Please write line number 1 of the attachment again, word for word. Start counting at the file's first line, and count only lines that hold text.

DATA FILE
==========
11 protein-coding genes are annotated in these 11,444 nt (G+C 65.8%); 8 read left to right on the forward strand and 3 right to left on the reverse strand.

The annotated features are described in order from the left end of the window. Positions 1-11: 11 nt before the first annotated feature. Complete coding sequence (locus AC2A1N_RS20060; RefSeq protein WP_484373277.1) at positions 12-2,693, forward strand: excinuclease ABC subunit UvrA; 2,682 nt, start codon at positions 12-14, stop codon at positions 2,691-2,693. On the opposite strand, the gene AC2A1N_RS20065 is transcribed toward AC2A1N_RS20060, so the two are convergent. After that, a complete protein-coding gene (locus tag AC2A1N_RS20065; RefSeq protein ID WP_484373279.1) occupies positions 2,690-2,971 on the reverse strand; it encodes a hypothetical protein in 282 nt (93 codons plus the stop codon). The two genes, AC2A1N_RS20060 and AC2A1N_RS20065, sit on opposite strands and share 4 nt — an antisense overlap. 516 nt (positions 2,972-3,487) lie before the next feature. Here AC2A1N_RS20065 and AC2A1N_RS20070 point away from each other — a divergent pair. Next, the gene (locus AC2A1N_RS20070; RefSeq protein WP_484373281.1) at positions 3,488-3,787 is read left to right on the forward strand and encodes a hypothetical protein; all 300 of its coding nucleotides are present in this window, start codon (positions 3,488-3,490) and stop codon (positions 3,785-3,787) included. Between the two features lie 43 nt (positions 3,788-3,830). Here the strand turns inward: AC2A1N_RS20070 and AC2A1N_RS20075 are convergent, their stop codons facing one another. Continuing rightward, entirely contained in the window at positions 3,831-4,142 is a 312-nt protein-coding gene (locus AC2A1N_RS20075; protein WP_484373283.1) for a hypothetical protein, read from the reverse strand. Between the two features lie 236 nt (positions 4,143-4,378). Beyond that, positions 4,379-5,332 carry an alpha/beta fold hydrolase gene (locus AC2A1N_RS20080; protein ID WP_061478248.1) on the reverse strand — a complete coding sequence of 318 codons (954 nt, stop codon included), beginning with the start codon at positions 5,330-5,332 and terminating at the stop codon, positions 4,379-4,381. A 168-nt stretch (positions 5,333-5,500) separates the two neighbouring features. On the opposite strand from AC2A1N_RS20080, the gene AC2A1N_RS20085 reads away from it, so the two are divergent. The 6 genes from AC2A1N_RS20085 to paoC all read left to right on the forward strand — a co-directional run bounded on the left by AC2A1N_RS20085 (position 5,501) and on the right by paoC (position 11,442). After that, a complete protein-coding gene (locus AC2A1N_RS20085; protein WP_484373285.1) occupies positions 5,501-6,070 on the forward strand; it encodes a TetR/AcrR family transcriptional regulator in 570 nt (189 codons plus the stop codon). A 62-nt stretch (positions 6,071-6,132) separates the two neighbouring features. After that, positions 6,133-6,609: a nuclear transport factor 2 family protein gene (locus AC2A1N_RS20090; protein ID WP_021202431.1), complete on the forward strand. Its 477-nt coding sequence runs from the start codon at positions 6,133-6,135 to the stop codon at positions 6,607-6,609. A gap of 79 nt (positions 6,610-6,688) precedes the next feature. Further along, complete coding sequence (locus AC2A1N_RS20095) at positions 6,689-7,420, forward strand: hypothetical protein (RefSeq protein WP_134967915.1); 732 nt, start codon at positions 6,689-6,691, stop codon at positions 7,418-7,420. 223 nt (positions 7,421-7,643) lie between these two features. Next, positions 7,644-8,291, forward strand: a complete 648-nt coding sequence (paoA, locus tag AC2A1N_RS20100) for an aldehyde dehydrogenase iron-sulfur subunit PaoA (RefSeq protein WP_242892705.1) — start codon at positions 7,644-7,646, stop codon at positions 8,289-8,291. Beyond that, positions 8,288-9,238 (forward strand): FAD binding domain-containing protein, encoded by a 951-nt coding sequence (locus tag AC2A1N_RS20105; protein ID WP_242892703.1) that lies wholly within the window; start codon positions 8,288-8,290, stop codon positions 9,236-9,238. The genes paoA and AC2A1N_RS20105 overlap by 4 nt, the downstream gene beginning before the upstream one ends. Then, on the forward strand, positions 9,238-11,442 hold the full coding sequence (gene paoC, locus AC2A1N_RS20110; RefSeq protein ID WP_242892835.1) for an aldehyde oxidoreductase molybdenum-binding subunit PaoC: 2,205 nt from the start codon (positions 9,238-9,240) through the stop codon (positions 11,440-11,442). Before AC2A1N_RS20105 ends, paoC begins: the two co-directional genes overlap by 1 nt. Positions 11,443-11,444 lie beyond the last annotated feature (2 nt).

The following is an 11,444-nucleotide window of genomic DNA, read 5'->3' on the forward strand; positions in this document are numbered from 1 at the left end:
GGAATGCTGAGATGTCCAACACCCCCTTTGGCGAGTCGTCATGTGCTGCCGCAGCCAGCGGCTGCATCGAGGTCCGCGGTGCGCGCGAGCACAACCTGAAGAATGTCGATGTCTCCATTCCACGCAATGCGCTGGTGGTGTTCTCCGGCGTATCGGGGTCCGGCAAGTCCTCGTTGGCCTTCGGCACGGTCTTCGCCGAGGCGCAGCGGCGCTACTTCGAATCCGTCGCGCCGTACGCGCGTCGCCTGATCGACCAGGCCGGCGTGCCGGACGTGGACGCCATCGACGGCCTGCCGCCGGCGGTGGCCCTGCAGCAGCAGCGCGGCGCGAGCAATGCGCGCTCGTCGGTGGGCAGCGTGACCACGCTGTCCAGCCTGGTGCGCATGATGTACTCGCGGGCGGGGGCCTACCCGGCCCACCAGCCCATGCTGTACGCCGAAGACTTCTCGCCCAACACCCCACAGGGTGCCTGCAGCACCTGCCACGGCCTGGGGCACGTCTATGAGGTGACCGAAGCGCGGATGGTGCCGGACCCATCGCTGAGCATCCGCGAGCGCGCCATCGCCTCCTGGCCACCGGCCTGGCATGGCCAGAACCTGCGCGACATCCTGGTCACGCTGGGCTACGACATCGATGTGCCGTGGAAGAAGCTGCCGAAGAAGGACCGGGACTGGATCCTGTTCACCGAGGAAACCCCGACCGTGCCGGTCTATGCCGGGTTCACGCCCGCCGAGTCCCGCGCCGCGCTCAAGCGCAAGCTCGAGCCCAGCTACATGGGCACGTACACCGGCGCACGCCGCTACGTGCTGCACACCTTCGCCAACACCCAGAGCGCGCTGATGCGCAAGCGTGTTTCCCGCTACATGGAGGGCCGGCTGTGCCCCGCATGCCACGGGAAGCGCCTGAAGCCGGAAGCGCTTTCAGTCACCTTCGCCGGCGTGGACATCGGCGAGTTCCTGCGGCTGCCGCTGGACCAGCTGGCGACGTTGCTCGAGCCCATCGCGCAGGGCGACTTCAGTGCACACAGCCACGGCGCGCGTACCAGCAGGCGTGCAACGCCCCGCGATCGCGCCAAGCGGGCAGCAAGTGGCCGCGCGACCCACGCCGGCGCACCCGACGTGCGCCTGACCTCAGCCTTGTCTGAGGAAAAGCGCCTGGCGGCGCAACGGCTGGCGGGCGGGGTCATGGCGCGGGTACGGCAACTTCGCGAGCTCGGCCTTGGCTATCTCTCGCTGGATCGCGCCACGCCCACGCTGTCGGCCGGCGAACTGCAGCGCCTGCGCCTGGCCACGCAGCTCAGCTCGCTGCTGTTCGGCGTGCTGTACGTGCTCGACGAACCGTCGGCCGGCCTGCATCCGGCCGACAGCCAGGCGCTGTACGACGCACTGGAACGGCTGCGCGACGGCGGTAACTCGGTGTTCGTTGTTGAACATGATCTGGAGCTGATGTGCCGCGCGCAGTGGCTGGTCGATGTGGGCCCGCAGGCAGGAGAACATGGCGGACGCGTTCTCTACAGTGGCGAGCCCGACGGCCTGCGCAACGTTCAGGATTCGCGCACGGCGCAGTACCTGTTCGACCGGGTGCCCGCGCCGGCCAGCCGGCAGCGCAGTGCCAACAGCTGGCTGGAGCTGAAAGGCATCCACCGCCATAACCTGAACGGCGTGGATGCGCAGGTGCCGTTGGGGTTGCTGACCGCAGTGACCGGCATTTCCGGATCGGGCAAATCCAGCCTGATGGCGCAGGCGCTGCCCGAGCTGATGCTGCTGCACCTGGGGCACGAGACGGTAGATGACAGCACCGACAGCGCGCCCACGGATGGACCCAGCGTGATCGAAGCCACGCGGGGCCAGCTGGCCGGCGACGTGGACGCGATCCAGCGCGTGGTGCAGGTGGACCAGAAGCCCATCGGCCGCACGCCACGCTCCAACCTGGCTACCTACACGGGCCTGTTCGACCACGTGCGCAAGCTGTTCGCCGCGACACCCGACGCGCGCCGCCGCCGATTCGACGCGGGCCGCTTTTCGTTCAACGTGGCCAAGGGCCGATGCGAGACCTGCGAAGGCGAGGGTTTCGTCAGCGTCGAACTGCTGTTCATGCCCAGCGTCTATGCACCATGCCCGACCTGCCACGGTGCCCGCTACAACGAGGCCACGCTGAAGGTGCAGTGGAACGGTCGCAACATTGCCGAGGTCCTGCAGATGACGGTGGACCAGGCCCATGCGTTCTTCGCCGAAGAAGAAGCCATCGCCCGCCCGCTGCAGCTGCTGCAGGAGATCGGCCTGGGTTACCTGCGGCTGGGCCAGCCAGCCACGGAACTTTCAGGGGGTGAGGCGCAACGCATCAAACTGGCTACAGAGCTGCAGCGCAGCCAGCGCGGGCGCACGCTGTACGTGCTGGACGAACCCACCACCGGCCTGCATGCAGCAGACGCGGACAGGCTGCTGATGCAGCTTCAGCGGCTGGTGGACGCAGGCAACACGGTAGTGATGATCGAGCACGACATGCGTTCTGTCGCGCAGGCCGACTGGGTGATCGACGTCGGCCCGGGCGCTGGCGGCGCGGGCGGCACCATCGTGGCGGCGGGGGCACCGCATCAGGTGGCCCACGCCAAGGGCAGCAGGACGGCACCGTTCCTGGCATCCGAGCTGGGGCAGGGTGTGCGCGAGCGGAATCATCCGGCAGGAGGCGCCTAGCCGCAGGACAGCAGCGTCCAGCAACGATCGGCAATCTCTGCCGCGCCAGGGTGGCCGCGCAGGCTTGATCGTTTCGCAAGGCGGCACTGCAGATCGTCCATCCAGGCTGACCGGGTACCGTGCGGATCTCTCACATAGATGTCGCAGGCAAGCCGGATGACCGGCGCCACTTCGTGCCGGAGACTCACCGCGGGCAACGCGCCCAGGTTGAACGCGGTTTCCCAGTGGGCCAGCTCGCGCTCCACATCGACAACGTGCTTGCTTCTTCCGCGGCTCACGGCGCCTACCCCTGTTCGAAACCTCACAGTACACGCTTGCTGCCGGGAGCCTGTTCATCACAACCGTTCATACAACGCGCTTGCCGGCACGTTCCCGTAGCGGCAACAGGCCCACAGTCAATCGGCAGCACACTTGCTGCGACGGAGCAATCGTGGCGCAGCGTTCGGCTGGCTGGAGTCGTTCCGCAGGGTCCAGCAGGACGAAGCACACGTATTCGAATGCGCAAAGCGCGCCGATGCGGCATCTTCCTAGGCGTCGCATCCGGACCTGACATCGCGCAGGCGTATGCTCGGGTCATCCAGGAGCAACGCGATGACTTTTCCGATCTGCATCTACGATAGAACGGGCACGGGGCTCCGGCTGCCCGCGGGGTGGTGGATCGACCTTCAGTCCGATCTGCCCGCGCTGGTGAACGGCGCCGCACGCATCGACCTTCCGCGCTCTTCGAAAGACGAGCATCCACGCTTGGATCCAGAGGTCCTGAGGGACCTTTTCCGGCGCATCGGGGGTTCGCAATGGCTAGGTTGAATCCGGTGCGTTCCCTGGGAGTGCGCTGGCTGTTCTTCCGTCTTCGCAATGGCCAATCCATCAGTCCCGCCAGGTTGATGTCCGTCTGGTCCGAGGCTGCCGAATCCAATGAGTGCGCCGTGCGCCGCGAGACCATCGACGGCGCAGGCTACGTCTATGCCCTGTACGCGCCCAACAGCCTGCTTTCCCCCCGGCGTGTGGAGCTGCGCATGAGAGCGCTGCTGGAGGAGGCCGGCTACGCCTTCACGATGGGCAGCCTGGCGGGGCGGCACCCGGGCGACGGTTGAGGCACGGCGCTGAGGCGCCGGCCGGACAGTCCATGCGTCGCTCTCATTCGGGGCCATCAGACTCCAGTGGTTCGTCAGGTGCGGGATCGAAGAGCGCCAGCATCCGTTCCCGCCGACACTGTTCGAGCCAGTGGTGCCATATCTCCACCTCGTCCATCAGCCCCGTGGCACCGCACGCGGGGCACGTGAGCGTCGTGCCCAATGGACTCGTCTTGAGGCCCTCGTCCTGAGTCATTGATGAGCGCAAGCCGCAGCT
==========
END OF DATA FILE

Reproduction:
11 protein-coding genes are annotated in these 11,444 nt (G+C 65.8%); 8 read left to right on the forward strand and 3 right to left on the reverse strand.